Tobacco settlement fund shift criticized


POSTED: Thursday, April 23, 2009

Siphoning money from Hawaii's tobacco prevention programs to help solve state budget gaps as proposed in a Senate bill “;is not a wise thing to do,”; says Jean Evans, the executive director of the American Lung Association in Hawaii.

The tobacco settlement fund was intended “;to create a healthy, smoke-free Hawaii”; and programs are working, Evans said. “;Diverting these monies to the state general fund would significantly harm programs that have reduced teen smoking by 60 percent.”;

Senate Bill 292 cuts the amount going into the tobacco prevention and control trust fund to 2 percent from 12.5 percent or about $11 million.

Other states that have cut tobacco program funding, such as California and Massachusetts, have had significant increases in smoking rates and health care costs, she said.

She and Trisha Nakamura, policy and advocacy director with the Coalition for a Tobacco Free Hawaii, emphasized the dangers of reducing smoking prevention allocations yesterday as House-Senate conferees worked on differences in the measure.

“;I know they're looking for money, but this is inexcusable,”; Evans said. “;It is a small amount of money in the big picture. Prevention does save money in the short and long run.”;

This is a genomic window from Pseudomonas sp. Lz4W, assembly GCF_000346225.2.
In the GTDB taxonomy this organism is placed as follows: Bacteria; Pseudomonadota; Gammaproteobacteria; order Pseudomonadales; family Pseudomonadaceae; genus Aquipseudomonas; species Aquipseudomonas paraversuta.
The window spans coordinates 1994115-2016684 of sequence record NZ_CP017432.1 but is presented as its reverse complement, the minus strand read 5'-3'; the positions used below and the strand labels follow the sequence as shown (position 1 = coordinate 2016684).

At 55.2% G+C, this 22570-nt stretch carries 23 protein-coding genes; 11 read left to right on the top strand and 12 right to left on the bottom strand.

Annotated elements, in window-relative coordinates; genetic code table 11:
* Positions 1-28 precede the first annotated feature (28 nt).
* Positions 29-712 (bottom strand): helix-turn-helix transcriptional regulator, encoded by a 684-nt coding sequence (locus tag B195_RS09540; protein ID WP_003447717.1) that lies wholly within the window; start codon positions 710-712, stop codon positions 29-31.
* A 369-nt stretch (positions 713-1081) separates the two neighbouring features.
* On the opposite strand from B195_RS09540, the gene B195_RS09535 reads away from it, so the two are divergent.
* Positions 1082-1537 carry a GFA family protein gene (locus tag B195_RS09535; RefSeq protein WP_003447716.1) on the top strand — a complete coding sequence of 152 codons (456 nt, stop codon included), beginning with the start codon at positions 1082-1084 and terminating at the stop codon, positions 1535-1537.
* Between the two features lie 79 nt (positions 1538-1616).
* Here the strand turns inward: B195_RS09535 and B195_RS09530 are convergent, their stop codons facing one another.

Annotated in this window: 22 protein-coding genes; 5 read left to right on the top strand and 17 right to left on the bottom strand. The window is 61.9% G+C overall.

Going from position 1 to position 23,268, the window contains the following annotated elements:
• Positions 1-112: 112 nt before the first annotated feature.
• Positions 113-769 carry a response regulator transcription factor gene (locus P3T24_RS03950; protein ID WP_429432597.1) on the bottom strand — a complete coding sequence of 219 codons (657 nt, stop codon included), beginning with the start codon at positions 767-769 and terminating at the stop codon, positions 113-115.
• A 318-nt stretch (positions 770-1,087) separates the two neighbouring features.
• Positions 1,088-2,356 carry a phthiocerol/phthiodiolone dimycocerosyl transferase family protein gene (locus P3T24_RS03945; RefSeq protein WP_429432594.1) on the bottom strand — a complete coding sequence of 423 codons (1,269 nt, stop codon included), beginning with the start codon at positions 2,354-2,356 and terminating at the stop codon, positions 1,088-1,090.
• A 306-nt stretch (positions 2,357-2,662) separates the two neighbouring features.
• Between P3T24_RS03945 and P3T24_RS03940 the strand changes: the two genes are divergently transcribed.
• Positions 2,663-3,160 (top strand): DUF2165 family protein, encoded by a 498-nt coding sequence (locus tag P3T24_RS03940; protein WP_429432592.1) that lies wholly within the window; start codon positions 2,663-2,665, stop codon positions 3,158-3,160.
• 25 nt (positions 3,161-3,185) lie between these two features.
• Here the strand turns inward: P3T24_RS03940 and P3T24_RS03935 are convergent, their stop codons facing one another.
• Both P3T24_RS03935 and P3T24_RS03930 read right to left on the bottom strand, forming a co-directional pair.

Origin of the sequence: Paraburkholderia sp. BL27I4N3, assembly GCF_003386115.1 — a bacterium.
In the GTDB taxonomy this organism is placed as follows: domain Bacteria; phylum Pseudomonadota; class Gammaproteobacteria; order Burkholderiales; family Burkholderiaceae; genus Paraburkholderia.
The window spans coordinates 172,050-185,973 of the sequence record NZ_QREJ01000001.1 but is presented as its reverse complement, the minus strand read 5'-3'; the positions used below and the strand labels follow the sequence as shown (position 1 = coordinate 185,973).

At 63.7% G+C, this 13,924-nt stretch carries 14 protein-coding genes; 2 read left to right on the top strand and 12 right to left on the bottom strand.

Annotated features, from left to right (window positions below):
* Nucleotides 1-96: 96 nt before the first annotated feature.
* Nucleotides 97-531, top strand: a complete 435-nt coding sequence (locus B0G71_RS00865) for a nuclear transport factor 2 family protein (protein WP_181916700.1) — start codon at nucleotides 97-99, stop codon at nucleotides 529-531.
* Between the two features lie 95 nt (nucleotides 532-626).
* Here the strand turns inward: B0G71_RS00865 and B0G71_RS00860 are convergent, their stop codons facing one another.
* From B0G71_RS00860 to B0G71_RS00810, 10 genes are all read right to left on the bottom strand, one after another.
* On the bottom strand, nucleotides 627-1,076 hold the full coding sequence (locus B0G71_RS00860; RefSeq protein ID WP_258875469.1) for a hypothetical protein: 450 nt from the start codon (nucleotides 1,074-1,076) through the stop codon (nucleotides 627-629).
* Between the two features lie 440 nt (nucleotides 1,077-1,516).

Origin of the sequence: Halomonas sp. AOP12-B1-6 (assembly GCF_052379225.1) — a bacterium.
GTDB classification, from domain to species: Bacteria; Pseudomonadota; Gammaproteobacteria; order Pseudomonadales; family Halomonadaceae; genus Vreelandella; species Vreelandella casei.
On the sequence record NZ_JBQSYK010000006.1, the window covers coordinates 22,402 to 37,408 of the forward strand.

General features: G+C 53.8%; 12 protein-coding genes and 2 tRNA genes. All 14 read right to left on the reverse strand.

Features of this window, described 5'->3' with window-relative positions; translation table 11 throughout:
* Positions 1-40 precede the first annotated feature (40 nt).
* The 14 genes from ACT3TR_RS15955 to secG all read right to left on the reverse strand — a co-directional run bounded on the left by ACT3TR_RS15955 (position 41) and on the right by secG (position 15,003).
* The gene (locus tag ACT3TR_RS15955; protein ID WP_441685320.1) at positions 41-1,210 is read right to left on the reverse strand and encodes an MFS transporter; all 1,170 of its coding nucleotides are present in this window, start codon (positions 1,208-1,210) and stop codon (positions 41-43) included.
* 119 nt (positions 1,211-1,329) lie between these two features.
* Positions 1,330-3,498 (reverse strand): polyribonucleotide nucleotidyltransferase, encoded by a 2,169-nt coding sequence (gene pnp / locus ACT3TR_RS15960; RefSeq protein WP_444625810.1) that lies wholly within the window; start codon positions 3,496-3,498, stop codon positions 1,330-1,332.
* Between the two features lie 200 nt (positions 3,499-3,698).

Evans said teen smoking rates dropped to 9.7 percent from 24.5 percent from 2000 to 2007. Adult rates also dropped to 15.4 percent from 19.7 percent last year, she said.

Hawaii had the second lowest smoking-related death rate in the nation per 100,000 population (after Utah) from 2000 to 2004, according to a federal study.

Nakamura said even a 2 percent increase in the smoking rate will cost an estimated $11 million over five years in smoking-related health costs. “;It will mean all the gains we've made to reduce teen and adult smoking will be eroded out.”;

She said the coalition's quit line had a 43 percent increase in calls between February and March, believed due to a federal tax increase to $1.01 from 39 cents per pack of cigarettes.

A 60-cents-per-pack state tax increase has been proposed, effective in July on top of the federal increase.

“;I know a lot of people will quit,”; Nakamura said.